But when I asked Horne, during a break, if he had paid his phone bill, he said he had.

"Doesn't that mean you thought the bill was accurate?" I asked.

Horne, looking like a corpse at his own funeral, did not reply.

Horne, looking a possible $1.2 million civil fine in the eye, on the first day of a hearing into his alleged misconduct.
Pool Photo by Tom Tingle/The Arizona Republic
Horne, looking a possible $1.2 million civil fine in the eye, on the first day of a hearing into his alleged misconduct.

The most absurd proposition of the day belonged to Debus, who suggested that the FBI had been on a "witch hunt," which explained why the FBI carried out surveillance of Horne, Winn, and their lawyers (including Debus, according to Debus).

Following the day's testimony, I asked Debus, who technically is Winn's lawyer, about his "witch hunt" charge.

"Never in the history of the FBI have they spent two years investigating a state civil case," Debus asserted.

I pointed out that the FBI's investigation also involved serious allegations of wire fraud, possible obstruction of justice, tampering with witnesses . . .

None of which led to a criminal case against the AG, he retorted.

Talk about whistling past the graveyard.

I reminded Debus of what got the FBI involved: That is, Horne assigned then-AG investigator Meg Hinchey to uncover the source of a "leak" to New Times concerning the married AG's alleged side squeeze, Carmen Chenal, whom Horne had put on the public payroll at $108,000 per year.

Debus called Hinchey "an incompetent investigator," which is funny considering that Horne picked her to do his own internal witch hunt back in 2011.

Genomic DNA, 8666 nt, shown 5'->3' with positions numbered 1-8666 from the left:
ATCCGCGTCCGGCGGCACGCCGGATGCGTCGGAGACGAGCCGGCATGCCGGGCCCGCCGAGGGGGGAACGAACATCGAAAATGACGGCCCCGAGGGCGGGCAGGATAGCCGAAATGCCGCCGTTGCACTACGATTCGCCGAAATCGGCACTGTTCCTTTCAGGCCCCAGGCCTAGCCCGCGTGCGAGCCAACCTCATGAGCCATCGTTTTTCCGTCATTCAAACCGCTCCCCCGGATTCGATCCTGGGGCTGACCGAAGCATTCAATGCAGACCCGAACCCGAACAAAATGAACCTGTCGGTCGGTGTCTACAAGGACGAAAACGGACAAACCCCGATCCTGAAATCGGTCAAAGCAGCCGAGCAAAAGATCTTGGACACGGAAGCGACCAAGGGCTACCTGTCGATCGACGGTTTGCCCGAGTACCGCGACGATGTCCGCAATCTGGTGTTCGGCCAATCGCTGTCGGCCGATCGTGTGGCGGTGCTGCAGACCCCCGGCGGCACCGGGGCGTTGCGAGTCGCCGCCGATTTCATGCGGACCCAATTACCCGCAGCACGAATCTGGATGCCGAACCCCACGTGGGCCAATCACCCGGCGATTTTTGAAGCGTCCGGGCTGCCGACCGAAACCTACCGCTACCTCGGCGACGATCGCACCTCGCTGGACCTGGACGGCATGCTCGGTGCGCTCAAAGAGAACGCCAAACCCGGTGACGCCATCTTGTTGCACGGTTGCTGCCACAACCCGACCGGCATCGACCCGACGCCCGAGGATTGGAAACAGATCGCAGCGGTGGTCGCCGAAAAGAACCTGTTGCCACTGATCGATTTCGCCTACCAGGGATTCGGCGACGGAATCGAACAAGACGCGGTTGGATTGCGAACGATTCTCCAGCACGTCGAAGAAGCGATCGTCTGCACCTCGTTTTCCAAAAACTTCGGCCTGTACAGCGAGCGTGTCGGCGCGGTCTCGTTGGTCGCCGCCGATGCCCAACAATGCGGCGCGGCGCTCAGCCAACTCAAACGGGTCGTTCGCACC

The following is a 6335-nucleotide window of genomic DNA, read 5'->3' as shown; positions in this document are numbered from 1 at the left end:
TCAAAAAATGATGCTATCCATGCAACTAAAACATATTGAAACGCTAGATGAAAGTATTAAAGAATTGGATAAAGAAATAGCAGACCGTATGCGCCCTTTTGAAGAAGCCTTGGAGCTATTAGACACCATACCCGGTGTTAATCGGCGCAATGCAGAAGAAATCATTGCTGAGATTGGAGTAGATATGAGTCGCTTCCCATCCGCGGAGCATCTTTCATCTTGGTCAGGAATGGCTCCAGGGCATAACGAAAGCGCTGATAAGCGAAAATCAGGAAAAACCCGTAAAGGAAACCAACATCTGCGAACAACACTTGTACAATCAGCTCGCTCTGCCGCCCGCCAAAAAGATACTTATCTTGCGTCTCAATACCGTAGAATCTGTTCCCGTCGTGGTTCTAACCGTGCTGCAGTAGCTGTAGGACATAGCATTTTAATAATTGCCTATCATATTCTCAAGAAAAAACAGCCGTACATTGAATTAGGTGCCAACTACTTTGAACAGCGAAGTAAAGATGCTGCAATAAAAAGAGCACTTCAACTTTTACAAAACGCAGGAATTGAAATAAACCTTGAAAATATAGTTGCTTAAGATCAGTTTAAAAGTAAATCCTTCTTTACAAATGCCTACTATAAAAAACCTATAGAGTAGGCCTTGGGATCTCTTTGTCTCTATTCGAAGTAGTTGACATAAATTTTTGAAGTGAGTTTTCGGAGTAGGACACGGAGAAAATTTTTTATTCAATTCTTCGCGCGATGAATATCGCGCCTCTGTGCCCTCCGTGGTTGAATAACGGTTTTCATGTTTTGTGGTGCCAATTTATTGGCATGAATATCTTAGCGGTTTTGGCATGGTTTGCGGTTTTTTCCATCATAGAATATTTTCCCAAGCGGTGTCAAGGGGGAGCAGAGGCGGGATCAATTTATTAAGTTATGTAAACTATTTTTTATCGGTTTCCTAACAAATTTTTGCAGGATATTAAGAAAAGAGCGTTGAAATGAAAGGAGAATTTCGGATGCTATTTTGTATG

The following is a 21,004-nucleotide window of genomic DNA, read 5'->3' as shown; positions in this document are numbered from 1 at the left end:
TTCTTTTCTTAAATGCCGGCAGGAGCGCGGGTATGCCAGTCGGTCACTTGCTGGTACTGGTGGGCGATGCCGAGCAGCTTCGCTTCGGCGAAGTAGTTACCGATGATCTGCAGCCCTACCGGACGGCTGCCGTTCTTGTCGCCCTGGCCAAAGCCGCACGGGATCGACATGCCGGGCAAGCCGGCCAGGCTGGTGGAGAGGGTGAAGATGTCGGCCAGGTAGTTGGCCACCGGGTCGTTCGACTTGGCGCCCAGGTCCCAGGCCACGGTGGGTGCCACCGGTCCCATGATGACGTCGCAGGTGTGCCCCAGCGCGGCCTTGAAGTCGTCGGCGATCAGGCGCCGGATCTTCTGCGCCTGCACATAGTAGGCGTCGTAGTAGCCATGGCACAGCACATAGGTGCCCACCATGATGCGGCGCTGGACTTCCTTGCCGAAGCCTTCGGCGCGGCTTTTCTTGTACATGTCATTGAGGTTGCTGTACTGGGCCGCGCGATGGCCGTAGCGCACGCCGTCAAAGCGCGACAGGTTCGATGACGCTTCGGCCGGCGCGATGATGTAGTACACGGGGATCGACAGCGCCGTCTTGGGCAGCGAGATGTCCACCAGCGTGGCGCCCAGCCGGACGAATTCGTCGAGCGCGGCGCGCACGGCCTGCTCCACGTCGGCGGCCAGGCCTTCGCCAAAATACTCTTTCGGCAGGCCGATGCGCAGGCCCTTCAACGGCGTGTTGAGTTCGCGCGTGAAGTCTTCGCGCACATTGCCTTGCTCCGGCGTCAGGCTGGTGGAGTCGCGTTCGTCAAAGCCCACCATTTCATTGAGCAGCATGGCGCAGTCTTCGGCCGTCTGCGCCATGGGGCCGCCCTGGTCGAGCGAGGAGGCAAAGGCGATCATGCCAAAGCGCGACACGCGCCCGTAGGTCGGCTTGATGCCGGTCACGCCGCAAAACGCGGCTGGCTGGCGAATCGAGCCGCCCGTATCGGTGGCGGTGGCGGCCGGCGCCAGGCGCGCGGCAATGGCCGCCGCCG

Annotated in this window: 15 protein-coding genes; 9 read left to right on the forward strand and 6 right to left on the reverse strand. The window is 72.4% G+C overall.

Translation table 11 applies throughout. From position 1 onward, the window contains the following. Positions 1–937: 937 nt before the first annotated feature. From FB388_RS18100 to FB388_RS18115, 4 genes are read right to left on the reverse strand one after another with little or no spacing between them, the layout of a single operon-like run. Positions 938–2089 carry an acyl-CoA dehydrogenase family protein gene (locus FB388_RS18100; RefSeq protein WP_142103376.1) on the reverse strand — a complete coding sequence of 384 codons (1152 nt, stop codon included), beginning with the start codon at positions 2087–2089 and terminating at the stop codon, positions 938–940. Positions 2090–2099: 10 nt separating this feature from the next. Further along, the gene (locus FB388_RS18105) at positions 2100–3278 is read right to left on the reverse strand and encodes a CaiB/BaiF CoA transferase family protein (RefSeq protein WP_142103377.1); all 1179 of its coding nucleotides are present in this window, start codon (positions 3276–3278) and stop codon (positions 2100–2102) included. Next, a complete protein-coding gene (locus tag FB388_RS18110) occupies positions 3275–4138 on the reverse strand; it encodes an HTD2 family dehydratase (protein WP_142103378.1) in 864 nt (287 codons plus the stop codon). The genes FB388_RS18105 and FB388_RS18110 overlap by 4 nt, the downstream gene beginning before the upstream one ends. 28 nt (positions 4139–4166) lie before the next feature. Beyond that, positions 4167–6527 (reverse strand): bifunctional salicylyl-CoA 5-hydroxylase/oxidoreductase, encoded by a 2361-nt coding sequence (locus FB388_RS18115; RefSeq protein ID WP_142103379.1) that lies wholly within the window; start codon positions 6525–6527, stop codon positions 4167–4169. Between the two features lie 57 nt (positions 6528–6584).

Actually, Hinchey did the right thing when she ran across evidence of possible wrongdoing by Horne and Winn — she turned over the kit-and-caboodle to the FBI.

When the FBI interviewed Hinchey's ex-boss, former Judge Jim Keppel, onetime head of the AG's criminal division, Keppel told agents that Horne had tried to hide Hinchey's investigation from public view.

"He said, 'What I want to do is . . . get [Hinchey's] notebook and have everything on the investigation taken off her computer,'" Keppel recalls in the transcript of his FBI interview.

That's Horne, Arizona's highest law enforcement official, allegedly discussing the violation of public-records law and Horne's desire to tamper with evidence.

"I don't know anything about that," Debus said, when I asked about it. "I wasn't involved in that."

Sure, but Debus would have the court and the public believe that Horne and Winn's predicament was concocted by the FBI.

Next Debus will tell us that witches really exist after all.

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2 comments
dkessler4
dkessler4

Have we had enough yet?  Between attacking voter initiatives and defending himself in court when does the work of Arizona get done?  In the parking lot of your mistress' apartment building running away from an accident?


Don't forget.  You can't spell CRAZY without R-AZ.  Vote democrat for a more tolerant state that believes that everyone should have to obey the law.  

DNichols
DNichols

Fact:

Horne is just another one of Arizona's long list of Corrupt Politicians, that believe they are above the law, and can lie, cheat, steal, or do pretty much any thing they want, and still evade justice in this Arizona cesspool of Crooks.

Right Jan, Joe, Russell, ect.

Just claim: "I don't recall right Joe, or have the records of your Dirty Thieving Deeds Sealed, right Jan?!

And Russell, wow, Election Rigging/Manipulating getting hundreds, even thousands to go along with your Felony Mrs. Cortes Conspiracy, yet no charges?!

We Arizonan's have  the Best Crooks running our State!

To: Corrupt Politicians, got to love em?

 
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